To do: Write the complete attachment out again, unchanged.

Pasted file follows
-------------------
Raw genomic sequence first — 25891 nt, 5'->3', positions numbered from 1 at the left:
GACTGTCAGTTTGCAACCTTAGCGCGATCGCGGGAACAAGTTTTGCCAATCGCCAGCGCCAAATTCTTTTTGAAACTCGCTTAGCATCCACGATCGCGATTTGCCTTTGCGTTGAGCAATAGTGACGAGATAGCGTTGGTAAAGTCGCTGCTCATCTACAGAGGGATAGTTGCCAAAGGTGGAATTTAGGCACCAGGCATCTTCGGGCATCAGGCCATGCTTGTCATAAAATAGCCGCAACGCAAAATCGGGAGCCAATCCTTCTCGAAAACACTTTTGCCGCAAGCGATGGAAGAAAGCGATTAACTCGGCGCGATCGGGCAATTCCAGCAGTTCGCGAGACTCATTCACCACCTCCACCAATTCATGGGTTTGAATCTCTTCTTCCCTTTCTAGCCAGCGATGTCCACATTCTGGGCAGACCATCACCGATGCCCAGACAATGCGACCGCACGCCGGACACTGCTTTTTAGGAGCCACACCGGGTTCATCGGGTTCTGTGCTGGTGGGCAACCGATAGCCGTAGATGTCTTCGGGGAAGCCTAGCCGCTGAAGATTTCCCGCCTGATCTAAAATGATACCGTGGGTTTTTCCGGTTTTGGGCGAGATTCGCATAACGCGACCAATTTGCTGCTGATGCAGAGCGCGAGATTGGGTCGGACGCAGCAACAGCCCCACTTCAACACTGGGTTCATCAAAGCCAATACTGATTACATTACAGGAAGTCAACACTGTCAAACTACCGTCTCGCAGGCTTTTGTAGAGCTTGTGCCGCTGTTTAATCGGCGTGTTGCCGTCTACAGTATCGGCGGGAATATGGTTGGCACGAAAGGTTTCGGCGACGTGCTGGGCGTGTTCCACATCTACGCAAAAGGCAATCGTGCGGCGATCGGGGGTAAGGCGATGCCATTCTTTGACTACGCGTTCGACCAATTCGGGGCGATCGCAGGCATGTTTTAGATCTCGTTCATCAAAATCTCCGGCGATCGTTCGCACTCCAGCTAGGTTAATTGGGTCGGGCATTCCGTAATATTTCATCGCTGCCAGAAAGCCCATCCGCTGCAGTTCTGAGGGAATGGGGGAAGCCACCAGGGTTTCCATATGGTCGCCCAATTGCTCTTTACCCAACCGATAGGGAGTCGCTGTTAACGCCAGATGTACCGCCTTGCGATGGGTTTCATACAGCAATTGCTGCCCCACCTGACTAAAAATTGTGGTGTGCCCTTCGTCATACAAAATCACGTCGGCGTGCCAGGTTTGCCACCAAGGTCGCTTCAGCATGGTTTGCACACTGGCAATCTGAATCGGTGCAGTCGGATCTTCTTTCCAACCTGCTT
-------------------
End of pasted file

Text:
Raw genomic sequence first — 25891 nt, 5'->3', positions numbered from 1 at the left:
GACTGTCAGTTTGCAACCTTAGCGCGATCGCGGGAACAAGTTTTGCCAATCGCCAGCGCCAAATTCTTTTTGAAACTCGCTTAGCATCCACGATCGCGATTTGCCTTTGCGTTGAGCAATAGTGACGAGATAGCGTTGGTAAAGTCGCTGCTCATCTACAGAGGGATAGTTGCCAAAGGTGGAATTTAGGCACCAGGCATCTTCGGGCATCAGGCCATGCTTGTCATAAAATAGCCGCAACGCAAAATCGGGAGCCAATCCTTCTCGAAAACACTTTTGCCGCAAGCGATGGAAGAAAGCGATTAACTCGGCGCGATCGGGCAATTCCAGCAGTTCGCGAGACTCATTCACCACCTCCACCAATTCATGGGTTTGAATCTCTTCTTCCCTTTCTAGCCAGCGATGTCCACATTCTGGGCAGACCATCACCGATGCCCAGACAATGCGACCGCACGCCGGACACTGCTTTTTAGGAGCCACACCGGGTTCATCGGGTTCTGTGCTGGTGGGCAACCGATAGCCGTAGATGTCTTCGGGGAAGCCTAGCCGCTGAAGATTTCCCGCCTGATCTAAAATGATACCGTGGGTTTTTCCGGTTTTGGGCGAGATTCGCATAACGCGACCAATTTGCTGCTGATGCAGAGCGCGAGATTGGGTCGGACGCAGCAACAGCCCCACTTCAACACTGGGTTCATCAAAGCCAATACTGATTACATTACAGGAAGTCAACACTGTCAAACTACCGTCTCGCAGGCTTTTGTAGAGCTTGTGCCGCTGTTTAATCGGCGTGTTGCCGTCTACAGTATCGGCGGGAATATGGTTGGCACGAAAGGTTTCGGCGACGTGCTGGGCGTGTTCCACATCTACGCAAAAGGCAATCGTGCGGCGATCGGGGGTAAGGCGATGCCATTCTTTGACTACGCGTTCGACCAATTCGGGGCGATCGCAGGCATGTTTTAGATCTCGTTCATCAAAATCTCCGGCGATCGTTCGCACTCCAGCTAGGTTAATTGGGTCGGGCATTCCGTAATATTTCATCGCTGCCAGAAAGCCCATCCGCTGCAGTTCTGAGGGAATGGGGGAAGCCACCAGGGTTTCCATATGGTCGCCCAATTGCTCTTTACCCAACCGATAGGGAGTCGCTGTTAACGCCAGATGTACCGCCTTGCGATGGGTTTCATACAGCAATTGCTGCCCCACCTGACTAAAAATTGTGGTGTGCCCTTCGTCATACAAAATCACGTCGGCGTGCCAGGTTTGCCACCAAGGTCGCTTCAGCATGGTTTGCACACTGGCAATCTGAATCGGTGCAGTCGGATCTTCTTTCCAACCTGCTT